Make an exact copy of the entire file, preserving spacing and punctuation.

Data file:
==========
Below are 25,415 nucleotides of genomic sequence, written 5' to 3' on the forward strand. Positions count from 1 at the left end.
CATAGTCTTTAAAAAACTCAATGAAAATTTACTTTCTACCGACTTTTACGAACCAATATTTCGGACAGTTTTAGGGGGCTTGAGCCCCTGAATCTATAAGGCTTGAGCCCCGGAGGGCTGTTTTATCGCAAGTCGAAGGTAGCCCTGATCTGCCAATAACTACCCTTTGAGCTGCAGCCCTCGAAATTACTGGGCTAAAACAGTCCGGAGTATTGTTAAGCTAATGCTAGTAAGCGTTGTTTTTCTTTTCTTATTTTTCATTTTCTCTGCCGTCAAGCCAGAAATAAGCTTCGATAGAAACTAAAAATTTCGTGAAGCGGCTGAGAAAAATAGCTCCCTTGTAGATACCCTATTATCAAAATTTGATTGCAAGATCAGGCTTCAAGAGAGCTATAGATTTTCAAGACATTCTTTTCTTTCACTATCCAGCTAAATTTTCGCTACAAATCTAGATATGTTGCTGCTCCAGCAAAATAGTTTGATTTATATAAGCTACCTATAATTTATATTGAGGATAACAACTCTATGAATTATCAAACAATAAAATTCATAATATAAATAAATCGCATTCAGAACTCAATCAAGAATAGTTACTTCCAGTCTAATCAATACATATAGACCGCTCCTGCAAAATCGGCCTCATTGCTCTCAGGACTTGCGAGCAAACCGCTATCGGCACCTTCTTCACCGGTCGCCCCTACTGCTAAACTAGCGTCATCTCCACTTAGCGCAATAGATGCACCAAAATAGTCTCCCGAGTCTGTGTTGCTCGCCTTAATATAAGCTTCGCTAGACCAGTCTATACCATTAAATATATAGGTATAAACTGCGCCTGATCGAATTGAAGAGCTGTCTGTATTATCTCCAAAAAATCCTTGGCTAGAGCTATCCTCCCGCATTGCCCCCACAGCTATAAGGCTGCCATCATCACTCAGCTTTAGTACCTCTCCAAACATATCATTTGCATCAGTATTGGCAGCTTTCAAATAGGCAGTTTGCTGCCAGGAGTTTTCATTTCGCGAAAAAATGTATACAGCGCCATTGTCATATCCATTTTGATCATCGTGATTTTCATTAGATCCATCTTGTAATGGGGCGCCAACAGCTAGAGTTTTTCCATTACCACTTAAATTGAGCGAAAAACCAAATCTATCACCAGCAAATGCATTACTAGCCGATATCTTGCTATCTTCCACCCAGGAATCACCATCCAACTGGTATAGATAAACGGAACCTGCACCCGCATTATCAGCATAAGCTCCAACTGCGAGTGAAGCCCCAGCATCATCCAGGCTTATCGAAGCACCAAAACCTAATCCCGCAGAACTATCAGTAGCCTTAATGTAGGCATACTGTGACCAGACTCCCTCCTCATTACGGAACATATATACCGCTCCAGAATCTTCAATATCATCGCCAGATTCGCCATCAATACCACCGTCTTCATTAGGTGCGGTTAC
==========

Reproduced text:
Below are 25,415 nucleotides of genomic sequence, written 5' to 3' on the forward strand. Positions count from 1 at the left end.
CATAGTCTTTAAAAAACTCAATGAAAATTTACTTTCTACCGACTTTTACGAACCAATATTTCGGACAGTTTTAGGGGGCTTGAGCCCCTGAATCTATAAGGCTTGAGCCCCGGAGGGCTGTTTTATCGCAAGTCGAAGGTAGCCCTGATCTGCCAATAACTACCCTTTGAGCTGCAGCCCTCGAAATTACTGGGCTAAAACAGTCCGGAGTATTGTTAAGCTAATGCTAGTAAGCGTTGTTTTTCTTTTCTTATTTTTCATTTTCTCTGCCGTCAAGCCAGAAATAAGCTTCGATAGAAACTAAAAATTTCGTGAAGCGGCTGAGAAAAATAGCTCCCTTGTAGATACCCTATTATCAAAATTTGATTGCAAGATCAGGCTTCAAGAGAGCTATAGATTTTCAAGACATTCTTTTCTTTCACTATCCAGCTAAATTTTCGCTACAAATCTAGATATGTTGCTGCTCCAGCAAAATAGTTTGATTTATATAAGCTACCTATAATTTATATTGAGGATAACAACTCTATGAATTATCAAACAATAAAATTCATAATATAAATAAATCGCATTCAGAACTCAATCAAGAATAGTTACTTCCAGTCTAATCAATACATATAGACCGCTCCTGCAAAATCGGCCTCATTGCTCTCAGGACTTGCGAGCAAACCGCTATCGGCACCTTCTTCACCGGTCGCCCCTACTGCTAAACTAGCGTCATCTCCACTTAGCGCAATAGATGCACCAAAATAGTCTCCCGAGTCTGTGTTGCTCGCCTTAATATAAGCTTCGCTAGACCAGTCTATACCATTAAATATATAGGTATAAACTGCGCCTGATCGAATTGAAGAGCTGTCTGTATTATCTCCAAAAAATCCTTGGCTAGAGCTATCCTCCCGCATTGCCCCCACAGCTATAAGGCTGCCATCATCACTCAGCTTTAGTACCTCTCCAAACATATCATTTGCATCAGTATTGGCAGCTTTCAAATAGGCAGTTTGCTGCCAGGAGTTTTCATTTCGCGAAAAAATGTATACAGCGCCATTGTCATATCCATTTTGATCATCGTGATTTTCATTAGATCCATCTTGTAATGGGGCGCCAACAGCTAGAGTTTTTCCATTACCACTTAAATTGAGCGAAAAACCAAATCTATCACCAGCAAATGCATTACTAGCCGATATCTTGCTATCTTCCACCCAGGAATCACCATCCAACTGGTATAGATAAACGGAACCTGCACCCGCATTATCAGCATAAGCTCCAACTGCGAGTGAAGCCCCAGCATCATCCAGGCTTATCGAAGCACCAAAACCTAATCCCGCAGAACTATCAGTAGCCTTAATGTAGGCATACTGTGACCAGACTCCCTCCTCATTACGGAACATATATACCGCTCCAGAATCTTCAATATCATCGCCAGATTCGCCATCAATACCACCGTCTTCATTAGGTGCGGTTAC